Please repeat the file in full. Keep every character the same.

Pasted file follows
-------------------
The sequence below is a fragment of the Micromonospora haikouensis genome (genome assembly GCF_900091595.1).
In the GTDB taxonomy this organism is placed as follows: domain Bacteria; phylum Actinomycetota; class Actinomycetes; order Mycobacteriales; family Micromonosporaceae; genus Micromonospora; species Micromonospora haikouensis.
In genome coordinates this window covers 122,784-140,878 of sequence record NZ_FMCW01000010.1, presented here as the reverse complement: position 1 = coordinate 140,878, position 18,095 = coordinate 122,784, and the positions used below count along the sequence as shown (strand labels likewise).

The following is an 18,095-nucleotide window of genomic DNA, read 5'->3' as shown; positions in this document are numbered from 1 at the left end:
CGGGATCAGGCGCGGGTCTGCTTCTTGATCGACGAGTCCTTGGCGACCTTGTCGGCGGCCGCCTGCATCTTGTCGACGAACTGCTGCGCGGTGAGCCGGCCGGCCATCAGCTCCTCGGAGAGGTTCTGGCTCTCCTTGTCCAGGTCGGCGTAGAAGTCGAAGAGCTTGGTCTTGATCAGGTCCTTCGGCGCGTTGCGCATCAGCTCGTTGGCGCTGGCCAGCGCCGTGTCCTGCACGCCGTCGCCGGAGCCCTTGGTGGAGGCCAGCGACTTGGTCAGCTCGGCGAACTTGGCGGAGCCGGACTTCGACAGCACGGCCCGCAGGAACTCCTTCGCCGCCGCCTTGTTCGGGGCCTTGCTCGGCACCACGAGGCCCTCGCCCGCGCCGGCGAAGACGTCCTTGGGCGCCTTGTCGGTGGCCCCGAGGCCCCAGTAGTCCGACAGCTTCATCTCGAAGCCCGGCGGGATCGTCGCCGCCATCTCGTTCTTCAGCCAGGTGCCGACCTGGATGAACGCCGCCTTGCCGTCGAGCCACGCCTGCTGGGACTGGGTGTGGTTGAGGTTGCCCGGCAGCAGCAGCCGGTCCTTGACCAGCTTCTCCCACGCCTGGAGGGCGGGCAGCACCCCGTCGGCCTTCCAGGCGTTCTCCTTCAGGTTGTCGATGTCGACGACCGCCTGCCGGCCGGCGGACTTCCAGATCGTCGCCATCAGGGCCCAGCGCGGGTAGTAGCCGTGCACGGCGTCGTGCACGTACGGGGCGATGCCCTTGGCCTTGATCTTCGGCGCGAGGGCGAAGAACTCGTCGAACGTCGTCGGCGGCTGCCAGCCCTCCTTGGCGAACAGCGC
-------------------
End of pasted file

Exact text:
The sequence below is a fragment of the Micromonospora haikouensis genome (genome assembly GCF_900091595.1).
In the GTDB taxonomy this organism is placed as follows: domain Bacteria; phylum Actinomycetota; class Actinomycetes; order Mycobacteriales; family Micromonosporaceae; genus Micromonospora; species Micromonospora haikouensis.
In genome coordinates this window covers 122,784-140,878 of sequence record NZ_FMCW01000010.1, presented here as the reverse complement: position 1 = coordinate 140,878, position 18,095 = coordinate 122,784, and the positions used below count along the sequence as shown (strand labels likewise).

The following is an 18,095-nucleotide window of genomic DNA, read 5'->3' as shown; positions in this document are numbered from 1 at the left end:
CGGGATCAGGCGCGGGTCTGCTTCTTGATCGACGAGTCCTTGGCGACCTTGTCGGCGGCCGCCTGCATCTTGTCGACGAACTGCTGCGCGGTGAGCCGGCCGGCCATCAGCTCCTCGGAGAGGTTCTGGCTCTCCTTGTCCAGGTCGGCGTAGAAGTCGAAGAGCTTGGTCTTGATCAGGTCCTTCGGCGCGTTGCGCATCAGCTCGTTGGCGCTGGCCAGCGCCGTGTCCTGCACGCCGTCGCCGGAGCCCTTGGTGGAGGCCAGCGACTTGGTCAGCTCGGCGAACTTGGCGGAGCCGGACTTCGACAGCACGGCCCGCAGGAACTCCTTCGCCGCCGCCTTGTTCGGGGCCTTGCTCGGCACCACGAGGCCCTCGCCCGCGCCGGCGAAGACGTCCTTGGGCGCCTTGTCGGTGGCCCCGAGGCCCCAGTAGTCCGACAGCTTCATCTCGAAGCCCGGCGGGATCGTCGCCGCCATCTCGTTCTTCAGCCAGGTGCCGACCTGGATGAACGCCGCCTTGCCGTCGAGCCACGCCTGCTGGGACTGGGTGTGGTTGAGGTTGCCCGGCAGCAGCAGCCGGTCCTTGACCAGCTTCTCCCACGCCTGGAGGGCGGGCAGCACCCCGTCGGCCTTCCAGGCGTTCTCCTTCAGGTTGTCGATGTCGACGACCGCCTGCCGGCCGGCGGACTTCCAGATCGTCGCCATCAGGGCCCAGCGCGGGTAGTAGCCGTGCACGGCGTCGTGCACGTACGGGGCGATGCCCTTGGCCTTGATCTTCGGCGCGAGGGCGAAGAACTCGTCGAACGTCGTCGGCGGCTGCCAGCCCTCCTTGGCGAACAGCGC